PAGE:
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AOS Replacement


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Is access to the AOS different on a 2000 Boxster 2.7 with Tiptronic, than on one with a manual transmission? All the posts I read say replacing the AOS is "a piece of cake", "...did it in 2 hours", "did it all from the top." But it was all I could do, even after removing the skid plate, to see the clamp on the bellows. The connections on either end of the J-tube were not visible. I could get a wrench almost on the bolt that holds the O2 sensor connector, but could not move my hand because of the tight fit.

And besides all that, the post with all those great pictures is gone.

I've worked on cars and I've got into tight places before, even on Chrysler products, but I'm stymied on this job.

By the way, where does that j-tube go, what is it's purpose, and why is the new one rigid rather than corrugated and configured differently?

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Is access to the AOS different on a 2000 Boxster 2.7 with Tiptronic, than on one with a manual transmission? All the posts I read say replacing the AOS is "a piece of cake", "...did it in 2 hours", "did it all from the top." But it was all I could do, even after removing the skid plate, to see the clamp on the bellows. The connections on either end of the J-tube were not visible. I could get a wrench almost on the bolt that holds the O2 sensor connector, but could not move my hand because of the tight fit.

And besides all that, the post with all those great pictures is gone.

I've worked on cars and I've got into tight places before, even on Chrysler products, but I'm stymied on this job.

By the way, where does that j-tube go, what is it's purpose, and why is the new one rigid rather than corrugated and configured differently?

Replacing the AOS is not a piece of cake but it's not hard either - mostly just messy.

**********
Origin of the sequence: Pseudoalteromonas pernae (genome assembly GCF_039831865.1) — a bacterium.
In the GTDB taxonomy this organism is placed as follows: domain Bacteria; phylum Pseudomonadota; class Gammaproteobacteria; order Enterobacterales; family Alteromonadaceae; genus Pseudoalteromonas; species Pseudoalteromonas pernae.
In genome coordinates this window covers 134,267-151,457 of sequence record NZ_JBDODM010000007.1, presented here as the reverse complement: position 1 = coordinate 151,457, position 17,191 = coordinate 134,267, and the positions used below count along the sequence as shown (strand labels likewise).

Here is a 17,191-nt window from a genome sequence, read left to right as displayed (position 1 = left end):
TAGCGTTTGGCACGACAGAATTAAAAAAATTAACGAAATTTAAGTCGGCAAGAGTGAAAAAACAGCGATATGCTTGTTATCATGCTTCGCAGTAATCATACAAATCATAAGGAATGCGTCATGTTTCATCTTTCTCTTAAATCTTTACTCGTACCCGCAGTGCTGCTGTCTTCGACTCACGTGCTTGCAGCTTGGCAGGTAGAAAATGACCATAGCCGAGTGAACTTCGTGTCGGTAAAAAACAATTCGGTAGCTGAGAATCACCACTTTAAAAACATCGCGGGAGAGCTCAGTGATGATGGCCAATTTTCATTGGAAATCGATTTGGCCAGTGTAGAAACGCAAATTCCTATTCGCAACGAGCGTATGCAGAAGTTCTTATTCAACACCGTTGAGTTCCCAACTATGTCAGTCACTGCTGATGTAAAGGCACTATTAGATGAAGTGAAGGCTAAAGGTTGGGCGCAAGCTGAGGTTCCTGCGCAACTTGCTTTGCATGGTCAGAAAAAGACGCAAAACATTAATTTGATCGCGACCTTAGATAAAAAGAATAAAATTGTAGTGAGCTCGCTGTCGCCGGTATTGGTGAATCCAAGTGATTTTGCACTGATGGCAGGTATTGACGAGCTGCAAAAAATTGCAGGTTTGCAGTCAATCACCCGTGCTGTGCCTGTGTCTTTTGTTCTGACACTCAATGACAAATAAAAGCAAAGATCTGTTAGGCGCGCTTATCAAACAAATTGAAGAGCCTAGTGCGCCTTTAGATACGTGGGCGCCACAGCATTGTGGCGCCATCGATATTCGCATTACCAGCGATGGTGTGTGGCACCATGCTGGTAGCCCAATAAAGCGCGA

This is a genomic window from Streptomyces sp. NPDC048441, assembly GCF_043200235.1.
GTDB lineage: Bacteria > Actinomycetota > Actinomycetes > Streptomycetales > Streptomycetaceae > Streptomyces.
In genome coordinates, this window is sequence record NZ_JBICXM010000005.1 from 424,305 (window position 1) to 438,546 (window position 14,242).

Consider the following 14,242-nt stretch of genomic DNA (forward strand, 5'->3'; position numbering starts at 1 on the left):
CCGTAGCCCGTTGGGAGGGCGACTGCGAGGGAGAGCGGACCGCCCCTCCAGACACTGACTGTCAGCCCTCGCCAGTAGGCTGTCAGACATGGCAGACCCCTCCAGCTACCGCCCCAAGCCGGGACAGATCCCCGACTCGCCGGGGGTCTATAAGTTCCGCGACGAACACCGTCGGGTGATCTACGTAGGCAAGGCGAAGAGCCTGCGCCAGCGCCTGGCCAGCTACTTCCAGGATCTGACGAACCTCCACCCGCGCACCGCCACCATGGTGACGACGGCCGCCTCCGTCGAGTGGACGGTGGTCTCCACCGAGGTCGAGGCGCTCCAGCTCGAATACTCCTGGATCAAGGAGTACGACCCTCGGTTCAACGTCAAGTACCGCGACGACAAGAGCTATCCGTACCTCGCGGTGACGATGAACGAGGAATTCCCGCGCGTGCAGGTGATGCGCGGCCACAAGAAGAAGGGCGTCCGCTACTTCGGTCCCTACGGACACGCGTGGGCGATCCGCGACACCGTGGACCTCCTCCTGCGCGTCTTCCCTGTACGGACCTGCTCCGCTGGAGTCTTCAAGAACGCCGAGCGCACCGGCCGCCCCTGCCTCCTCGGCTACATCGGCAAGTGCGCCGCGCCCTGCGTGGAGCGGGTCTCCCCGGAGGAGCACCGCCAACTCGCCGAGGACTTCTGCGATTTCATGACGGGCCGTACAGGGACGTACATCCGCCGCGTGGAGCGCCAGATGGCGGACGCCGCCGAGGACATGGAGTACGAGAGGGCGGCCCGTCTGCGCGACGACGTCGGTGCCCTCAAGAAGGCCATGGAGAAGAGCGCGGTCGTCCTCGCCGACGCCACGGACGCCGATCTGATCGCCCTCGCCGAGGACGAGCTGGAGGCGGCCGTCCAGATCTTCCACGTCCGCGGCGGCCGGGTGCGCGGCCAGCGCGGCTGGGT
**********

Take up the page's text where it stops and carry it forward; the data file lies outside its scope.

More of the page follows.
As your experiencing, it's a PITA getting the right access. I'm not 100% sure about doing it on a TIP vs manual but I've heard they're not much different and on my '99 5spd it only took about 1.5hrs once I knew exactly what I was looking for.

Hardest thing IMHO was turning my arm just right to reach the two 10mm bolts strapping it to the engine. Once those are free, you're in good shape. If you don't have the snap-ring (?) pliers for the bellow clamp, don't worry about buying a $10 tool. I think you're better off just slicing the bellow in the middle and remove it from the top once the old AOS is out. Then reach down in and grab the bottom part of the bellow left on. Again, w/out the snap ring pliers, just use a worm drive clamp on the new one as recommended. It'll only be $1 and is easier to reassemble w/ this anyways as opposed to the snap ring clamp. Here's a good set of instructions (I used them) w/ pictures from Mike Focke's pages....

http://mike.focke.googlepages.com/airoilseparatorreplacement

(you might have to refresh a few times to get all the pictures to show)

Once you pull the right rear wheel, grab a flashlight and look up in to find the bellows. It's easy to trace (not necessarily see) from there...

Good luck!

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Is access to the AOS different on a 2000 Boxster 2.7 with Tiptronic, than on one with a manual transmission? All the posts I read say replacing the AOS is "a piece of cake", "...did it in 2 hours", "did it all from the top." But it was all I could do, even after removing the skid plate, to see the clamp on the bellows. The connections on either end of the J-tube were not visible. I could get a wrench almost on the bolt that holds the O2 sensor connector, but could not move my hand because of the tight fit.

And besides all that, the post with all those great pictures is gone.

I've worked on cars and I've got into tight places before, even on Chrysler products, but I'm stymied on this job.

By the way, where does that j-tube go, what is it's purpose, and why is the new one rigid rather than corrugated and configured differently?

Although I have no direct experience with a Tip AOS replacement, I have also read that it is somewhat more difficult.

I definitely agree with Cassiebox' method of cutting the bellows to get better access, and with using a worm gear clamp (stainless). Those two tips will save you from lots of aggravation, with the same result.

Regards, Maurice.

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